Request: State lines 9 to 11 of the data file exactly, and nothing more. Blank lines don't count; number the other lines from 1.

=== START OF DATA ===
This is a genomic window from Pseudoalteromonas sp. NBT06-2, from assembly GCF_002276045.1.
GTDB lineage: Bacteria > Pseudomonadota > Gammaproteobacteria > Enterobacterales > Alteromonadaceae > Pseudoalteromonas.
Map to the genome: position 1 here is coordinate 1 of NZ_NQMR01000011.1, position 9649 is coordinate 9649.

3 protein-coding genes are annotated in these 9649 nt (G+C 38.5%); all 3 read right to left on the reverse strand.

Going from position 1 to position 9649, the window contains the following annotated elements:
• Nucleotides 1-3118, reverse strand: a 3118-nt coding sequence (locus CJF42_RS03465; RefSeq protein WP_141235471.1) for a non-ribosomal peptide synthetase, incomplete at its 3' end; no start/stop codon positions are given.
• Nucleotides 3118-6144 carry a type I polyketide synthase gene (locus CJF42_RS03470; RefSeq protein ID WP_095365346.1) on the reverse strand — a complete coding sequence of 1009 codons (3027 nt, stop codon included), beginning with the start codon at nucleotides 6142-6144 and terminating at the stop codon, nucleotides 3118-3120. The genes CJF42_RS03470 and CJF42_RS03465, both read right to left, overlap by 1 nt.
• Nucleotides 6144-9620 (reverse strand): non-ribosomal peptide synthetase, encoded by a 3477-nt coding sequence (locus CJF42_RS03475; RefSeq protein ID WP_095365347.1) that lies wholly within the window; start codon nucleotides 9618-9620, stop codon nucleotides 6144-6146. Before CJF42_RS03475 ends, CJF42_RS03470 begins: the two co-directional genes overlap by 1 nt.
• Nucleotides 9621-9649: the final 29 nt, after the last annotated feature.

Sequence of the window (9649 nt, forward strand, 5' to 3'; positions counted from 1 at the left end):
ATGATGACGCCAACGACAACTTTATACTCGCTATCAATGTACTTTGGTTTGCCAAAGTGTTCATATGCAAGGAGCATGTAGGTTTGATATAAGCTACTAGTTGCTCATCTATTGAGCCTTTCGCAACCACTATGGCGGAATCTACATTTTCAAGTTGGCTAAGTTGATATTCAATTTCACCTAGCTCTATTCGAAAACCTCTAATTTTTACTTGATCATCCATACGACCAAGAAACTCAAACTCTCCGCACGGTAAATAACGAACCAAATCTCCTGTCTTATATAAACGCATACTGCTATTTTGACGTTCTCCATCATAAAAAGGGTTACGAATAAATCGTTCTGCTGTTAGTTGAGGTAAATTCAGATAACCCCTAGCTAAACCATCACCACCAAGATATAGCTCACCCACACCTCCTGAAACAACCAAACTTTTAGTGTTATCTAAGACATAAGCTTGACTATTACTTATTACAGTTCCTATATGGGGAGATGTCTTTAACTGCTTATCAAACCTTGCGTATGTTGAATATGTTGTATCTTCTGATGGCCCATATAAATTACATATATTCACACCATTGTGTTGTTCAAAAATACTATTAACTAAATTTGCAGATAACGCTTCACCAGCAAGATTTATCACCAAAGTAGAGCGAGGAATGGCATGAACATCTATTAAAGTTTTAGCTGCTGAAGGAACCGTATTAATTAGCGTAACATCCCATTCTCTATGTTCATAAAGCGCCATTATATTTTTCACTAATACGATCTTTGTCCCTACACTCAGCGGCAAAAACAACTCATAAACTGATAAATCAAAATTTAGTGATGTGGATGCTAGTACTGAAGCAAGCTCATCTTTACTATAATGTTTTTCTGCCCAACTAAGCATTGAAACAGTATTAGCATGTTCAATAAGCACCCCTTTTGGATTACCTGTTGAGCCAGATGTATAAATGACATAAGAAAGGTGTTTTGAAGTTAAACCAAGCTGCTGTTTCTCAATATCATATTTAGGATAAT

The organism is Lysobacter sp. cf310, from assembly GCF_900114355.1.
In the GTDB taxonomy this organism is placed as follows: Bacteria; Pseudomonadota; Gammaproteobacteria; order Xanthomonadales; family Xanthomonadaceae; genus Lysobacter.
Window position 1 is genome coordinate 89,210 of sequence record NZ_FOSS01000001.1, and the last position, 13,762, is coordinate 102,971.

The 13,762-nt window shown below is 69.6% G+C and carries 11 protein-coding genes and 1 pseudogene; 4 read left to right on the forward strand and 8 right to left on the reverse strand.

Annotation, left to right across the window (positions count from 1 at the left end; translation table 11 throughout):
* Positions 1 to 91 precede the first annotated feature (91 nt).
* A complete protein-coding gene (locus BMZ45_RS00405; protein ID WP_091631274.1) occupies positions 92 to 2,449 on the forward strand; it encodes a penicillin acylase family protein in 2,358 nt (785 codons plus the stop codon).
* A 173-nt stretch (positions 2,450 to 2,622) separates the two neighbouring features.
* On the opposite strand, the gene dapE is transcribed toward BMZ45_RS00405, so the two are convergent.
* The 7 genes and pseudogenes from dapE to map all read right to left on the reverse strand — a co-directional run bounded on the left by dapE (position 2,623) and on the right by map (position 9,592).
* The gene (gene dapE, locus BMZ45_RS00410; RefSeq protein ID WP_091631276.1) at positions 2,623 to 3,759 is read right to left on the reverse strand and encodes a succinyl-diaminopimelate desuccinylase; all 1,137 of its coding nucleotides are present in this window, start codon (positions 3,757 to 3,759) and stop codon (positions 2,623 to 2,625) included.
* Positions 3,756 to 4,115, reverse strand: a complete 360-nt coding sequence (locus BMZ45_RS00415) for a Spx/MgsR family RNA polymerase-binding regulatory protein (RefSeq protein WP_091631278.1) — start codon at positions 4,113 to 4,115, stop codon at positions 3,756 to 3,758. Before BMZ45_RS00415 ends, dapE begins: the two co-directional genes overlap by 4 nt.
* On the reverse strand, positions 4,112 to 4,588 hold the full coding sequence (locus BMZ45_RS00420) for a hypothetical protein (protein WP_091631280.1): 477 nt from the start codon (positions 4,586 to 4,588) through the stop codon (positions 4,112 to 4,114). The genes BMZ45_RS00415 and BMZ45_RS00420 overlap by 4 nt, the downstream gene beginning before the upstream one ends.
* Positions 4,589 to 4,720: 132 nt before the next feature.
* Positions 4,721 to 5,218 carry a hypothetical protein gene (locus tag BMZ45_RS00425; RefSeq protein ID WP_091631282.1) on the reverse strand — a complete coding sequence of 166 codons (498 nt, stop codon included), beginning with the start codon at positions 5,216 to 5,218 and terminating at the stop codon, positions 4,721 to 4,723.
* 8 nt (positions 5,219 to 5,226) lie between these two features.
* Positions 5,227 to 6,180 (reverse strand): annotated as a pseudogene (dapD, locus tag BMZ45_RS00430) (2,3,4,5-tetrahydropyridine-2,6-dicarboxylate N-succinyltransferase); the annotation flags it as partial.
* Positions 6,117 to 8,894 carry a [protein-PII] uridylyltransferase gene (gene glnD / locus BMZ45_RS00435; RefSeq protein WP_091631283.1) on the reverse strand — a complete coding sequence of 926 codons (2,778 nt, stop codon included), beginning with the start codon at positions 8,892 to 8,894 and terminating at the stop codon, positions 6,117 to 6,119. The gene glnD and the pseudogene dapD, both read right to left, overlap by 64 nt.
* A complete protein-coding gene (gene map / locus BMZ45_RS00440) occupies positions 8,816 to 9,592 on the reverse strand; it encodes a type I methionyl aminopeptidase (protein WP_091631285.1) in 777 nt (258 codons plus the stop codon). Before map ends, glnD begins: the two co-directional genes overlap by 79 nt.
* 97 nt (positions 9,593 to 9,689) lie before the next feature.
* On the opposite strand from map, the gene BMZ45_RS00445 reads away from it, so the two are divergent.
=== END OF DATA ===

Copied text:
• Nucleotides 9621-9649: the final 29 nt, after the last annotated feature.

Sequence of the window (9649 nt, forward strand, 5' to 3'; positions counted from 1 at the left end):
ATGATGACGCCAACGACAACTTTATACTCGCTATCAATGTACTTTGGTTTGCCAAAGTGTTCATATGCAAGGAGCATGTAGGTTTGATATAAGCTACTAGTTGCTCATCTATTGAGCCTTTCGCAACCACTATGGCGGAATCTACATTTTCAAGTTGGCTAAGTTGATATTCAATTTCACCTAGCTCTATTCGAAAACCTCTAATTTTTACTTGATCATCCATACGACCAAGAAACTCAAACTCTCCGCACGGTAAATAACGAACCAAATCTCCTGTCTTATATAAACGCATACTGCTATTTTGACGTTCTCCATCATAAAAAGGGTTACGAATAAATCGTTCTGCTGTTAGTTGAGGTAAATTCAGATAACCCCTAGCTAAACCATCACCACCAAGATATAGCTCACCCACACCTCCTGAAACAACCAAACTTTTAGTGTTATCTAAGACATAAGCTTGACTATTACTTATTACAGTTCCTATATGGGGAGATGTCTTTAACTGCTTATCAAACCTTGCGTATGTTGAATATGTTGTATCTTCTGATGGCCCATATAAATTACATATATTCACACCATTGTGTTGTTCAAAAATACTATTAACTAAATTTGCAGATAACGCTTCACCAGCAAGATTTATCACCAAAGTAGAGCGAGGAATGGCATGAACATCTATTAAAGTTTTAGCTGCTGAAGGAACCGTATTAATTAGCGTAACATCCCATTCTCTATGTTCATAAAGCGCCATTATATTTTTCACTAATACGATCTTTGTCCCTACACTCAGCGGCAAAAACAACTCATAAACTGATAAATCAAAATTTAGTGATGTGGATGCTAGTACTGAAGCAAGCTCATCTTTACTATAATGTTTTTCTGCCCAACTAAGCATTGAAACAGTATTAGCATGTTCAATAAGCACCCCTTTTGGATTACCTGTTGAGCCAGATGTATAAATGACATAAGAAAGGTGTTTTGAAGTTAAACCAAGCTGCTGTTTCTCAATATCATATTTAGGATAAT